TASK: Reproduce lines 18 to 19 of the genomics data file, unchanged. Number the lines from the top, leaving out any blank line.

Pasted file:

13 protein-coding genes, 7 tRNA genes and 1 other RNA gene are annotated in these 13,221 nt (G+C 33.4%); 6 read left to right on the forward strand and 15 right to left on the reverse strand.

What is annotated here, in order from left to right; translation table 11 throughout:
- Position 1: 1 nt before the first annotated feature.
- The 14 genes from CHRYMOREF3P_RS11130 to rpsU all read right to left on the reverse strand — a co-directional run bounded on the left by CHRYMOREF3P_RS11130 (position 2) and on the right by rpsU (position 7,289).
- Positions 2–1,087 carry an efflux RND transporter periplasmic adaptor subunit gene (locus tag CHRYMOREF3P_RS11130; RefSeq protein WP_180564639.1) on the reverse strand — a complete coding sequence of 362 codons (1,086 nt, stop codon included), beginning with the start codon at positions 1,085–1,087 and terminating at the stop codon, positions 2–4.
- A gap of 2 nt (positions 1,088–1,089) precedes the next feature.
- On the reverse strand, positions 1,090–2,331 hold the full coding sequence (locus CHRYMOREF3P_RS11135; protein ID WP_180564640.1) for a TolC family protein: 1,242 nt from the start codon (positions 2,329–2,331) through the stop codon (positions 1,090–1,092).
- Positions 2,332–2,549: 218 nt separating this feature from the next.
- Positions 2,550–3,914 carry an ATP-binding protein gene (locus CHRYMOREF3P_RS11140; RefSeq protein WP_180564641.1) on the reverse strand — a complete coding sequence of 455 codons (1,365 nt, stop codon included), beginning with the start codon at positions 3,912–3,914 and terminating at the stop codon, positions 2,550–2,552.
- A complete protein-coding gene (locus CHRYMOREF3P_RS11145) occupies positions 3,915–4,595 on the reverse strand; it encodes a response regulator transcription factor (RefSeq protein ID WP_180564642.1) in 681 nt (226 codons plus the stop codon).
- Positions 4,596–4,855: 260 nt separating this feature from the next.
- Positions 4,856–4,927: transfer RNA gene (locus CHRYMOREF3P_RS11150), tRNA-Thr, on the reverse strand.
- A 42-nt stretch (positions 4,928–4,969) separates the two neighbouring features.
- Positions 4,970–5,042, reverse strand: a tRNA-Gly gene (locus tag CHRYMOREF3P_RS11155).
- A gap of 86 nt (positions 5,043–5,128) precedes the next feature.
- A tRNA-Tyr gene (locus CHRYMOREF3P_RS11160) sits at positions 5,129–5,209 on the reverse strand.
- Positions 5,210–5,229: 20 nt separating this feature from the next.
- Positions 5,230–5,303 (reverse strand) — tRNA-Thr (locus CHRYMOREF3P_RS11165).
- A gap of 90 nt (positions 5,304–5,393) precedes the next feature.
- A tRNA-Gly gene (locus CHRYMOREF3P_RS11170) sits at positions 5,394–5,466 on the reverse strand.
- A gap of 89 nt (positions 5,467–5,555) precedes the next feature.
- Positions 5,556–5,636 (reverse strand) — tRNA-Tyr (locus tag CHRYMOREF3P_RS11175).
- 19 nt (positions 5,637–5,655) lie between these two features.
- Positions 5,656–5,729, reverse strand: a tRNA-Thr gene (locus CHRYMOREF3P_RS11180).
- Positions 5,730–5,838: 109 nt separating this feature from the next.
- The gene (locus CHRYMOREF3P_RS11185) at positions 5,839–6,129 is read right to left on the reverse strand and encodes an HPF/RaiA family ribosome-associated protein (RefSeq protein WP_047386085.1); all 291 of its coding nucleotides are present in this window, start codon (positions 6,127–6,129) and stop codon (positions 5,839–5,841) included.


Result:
- Positions 5,230–5,303 (reverse strand) — tRNA-Thr (locus CHRYMOREF3P_RS11165).
- A gap of 90 nt (positions 5,304–5,393) precedes the next feature.